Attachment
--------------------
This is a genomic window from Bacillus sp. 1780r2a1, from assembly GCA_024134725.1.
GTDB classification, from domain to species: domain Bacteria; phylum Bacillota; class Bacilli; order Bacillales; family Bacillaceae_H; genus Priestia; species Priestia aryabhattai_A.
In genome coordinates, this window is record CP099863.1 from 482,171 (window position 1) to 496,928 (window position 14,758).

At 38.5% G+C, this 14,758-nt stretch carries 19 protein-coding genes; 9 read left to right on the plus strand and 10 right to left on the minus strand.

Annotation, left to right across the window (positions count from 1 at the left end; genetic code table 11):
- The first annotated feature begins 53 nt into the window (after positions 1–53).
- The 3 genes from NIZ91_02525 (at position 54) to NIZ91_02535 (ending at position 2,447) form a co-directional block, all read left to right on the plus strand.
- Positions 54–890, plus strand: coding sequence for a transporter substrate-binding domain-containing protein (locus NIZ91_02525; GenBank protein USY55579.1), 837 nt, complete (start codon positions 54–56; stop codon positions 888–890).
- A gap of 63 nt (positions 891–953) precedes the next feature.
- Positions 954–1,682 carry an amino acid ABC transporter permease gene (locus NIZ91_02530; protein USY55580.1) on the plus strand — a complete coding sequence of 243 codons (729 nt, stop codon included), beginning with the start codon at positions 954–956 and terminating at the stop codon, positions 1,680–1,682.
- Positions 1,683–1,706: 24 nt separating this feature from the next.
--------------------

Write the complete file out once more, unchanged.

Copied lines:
This is a genomic window from Bacillus sp. 1780r2a1, from assembly GCA_024134725.1.
GTDB classification, from domain to species: domain Bacteria; phylum Bacillota; class Bacilli; order Bacillales; family Bacillaceae_H; genus Priestia; species Priestia aryabhattai_A.
In genome coordinates, this window is record CP099863.1 from 482,171 (window position 1) to 496,928 (window position 14,758).

At 38.5% G+C, this 14,758-nt stretch carries 19 protein-coding genes; 9 read left to right on the plus strand and 10 right to left on the minus strand.

Annotation, left to right across the window (positions count from 1 at the left end; genetic code table 11):
- The first annotated feature begins 53 nt into the window (after positions 1–53).
- The 3 genes from NIZ91_02525 (at position 54) to NIZ91_02535 (ending at position 2,447) form a co-directional block, all read left to right on the plus strand.
- Positions 54–890, plus strand: coding sequence for a transporter substrate-binding domain-containing protein (locus NIZ91_02525; GenBank protein USY55579.1), 837 nt, complete (start codon positions 54–56; stop codon positions 888–890).
- A gap of 63 nt (positions 891–953) precedes the next feature.
- Positions 954–1,682 carry an amino acid ABC transporter permease gene (locus NIZ91_02530; protein USY55580.1) on the plus strand — a complete coding sequence of 243 codons (729 nt, stop codon included), beginning with the start codon at positions 954–956 and terminating at the stop codon, positions 1,680–1,682.
- Positions 1,683–1,706: 24 nt separating this feature from the next.